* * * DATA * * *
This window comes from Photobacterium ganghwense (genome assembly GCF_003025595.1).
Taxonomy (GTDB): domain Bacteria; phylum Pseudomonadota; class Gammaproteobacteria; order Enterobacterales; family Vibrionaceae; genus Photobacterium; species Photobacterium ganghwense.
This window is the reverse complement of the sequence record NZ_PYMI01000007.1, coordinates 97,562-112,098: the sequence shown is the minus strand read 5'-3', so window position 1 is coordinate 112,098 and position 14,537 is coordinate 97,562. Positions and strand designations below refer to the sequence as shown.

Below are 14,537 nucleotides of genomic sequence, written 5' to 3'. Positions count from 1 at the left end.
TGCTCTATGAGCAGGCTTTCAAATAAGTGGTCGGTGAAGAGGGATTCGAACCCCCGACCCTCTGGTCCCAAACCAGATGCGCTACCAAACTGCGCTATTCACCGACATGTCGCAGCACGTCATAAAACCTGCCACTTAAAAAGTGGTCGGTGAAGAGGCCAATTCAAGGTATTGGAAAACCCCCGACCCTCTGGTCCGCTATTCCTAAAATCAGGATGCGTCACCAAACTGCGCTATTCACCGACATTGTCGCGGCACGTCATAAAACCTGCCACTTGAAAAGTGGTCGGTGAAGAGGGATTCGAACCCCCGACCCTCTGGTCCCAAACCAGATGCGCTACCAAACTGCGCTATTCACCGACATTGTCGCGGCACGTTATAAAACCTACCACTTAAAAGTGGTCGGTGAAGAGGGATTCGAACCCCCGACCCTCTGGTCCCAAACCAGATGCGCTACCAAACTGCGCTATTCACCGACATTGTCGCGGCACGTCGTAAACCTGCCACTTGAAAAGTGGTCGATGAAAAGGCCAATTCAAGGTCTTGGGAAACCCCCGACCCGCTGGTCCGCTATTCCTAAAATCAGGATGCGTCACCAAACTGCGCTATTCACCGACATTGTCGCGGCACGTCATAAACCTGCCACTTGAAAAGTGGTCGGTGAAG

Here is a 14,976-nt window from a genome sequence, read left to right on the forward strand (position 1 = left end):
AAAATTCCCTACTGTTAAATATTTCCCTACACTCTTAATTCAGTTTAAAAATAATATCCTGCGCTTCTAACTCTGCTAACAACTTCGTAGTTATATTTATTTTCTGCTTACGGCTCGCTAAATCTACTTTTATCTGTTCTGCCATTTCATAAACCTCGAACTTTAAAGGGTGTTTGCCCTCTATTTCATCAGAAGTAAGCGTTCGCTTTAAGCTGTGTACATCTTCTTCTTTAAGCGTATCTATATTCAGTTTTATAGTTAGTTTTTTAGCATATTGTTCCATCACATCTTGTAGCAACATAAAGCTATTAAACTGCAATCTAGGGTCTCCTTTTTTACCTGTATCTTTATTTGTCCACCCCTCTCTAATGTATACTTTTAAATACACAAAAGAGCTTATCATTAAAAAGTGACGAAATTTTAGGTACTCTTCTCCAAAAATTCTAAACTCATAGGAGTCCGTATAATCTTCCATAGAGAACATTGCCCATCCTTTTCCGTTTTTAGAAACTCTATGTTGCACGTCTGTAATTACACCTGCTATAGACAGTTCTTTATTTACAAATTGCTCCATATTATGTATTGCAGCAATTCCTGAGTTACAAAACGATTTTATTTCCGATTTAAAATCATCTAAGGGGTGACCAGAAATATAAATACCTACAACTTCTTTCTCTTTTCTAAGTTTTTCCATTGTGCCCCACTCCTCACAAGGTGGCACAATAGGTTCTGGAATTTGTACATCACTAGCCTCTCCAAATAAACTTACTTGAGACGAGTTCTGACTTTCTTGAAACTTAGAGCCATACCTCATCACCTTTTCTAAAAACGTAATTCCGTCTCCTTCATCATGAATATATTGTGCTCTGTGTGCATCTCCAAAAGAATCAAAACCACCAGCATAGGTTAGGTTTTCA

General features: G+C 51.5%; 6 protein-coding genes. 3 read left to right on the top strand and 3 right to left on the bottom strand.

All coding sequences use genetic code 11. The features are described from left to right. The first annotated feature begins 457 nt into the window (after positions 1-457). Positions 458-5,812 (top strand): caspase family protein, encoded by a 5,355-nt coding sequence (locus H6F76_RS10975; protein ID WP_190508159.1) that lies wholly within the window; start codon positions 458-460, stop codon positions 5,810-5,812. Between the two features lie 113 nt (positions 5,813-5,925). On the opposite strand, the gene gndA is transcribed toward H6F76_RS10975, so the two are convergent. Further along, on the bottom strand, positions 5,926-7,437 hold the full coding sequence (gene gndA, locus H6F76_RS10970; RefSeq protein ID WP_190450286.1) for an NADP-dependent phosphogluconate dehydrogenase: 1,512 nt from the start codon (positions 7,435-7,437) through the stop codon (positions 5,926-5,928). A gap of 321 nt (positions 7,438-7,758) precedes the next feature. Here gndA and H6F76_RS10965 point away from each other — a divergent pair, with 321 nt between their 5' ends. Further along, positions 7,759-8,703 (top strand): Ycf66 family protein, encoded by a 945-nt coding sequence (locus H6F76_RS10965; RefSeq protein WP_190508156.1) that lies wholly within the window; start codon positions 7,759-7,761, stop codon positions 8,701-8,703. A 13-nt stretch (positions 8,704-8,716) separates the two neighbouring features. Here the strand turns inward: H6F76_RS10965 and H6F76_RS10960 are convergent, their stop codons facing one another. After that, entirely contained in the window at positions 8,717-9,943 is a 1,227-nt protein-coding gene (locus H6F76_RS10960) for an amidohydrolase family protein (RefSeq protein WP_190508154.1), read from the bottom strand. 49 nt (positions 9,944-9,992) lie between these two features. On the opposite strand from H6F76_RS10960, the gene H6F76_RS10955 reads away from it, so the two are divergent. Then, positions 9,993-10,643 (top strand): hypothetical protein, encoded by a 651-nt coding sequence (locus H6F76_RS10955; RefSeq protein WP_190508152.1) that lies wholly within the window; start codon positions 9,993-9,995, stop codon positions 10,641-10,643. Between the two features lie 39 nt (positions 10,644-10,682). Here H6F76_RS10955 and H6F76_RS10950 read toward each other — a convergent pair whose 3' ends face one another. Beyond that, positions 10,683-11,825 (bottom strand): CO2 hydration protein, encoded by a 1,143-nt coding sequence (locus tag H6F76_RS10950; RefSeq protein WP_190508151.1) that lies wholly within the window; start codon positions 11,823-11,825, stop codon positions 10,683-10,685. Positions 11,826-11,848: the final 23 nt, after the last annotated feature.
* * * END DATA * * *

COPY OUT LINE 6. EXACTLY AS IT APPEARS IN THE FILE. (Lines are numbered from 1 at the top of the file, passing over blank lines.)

Here is a 14,976-nt window from a genome sequence, read left to right on the forward strand (position 1 = left end):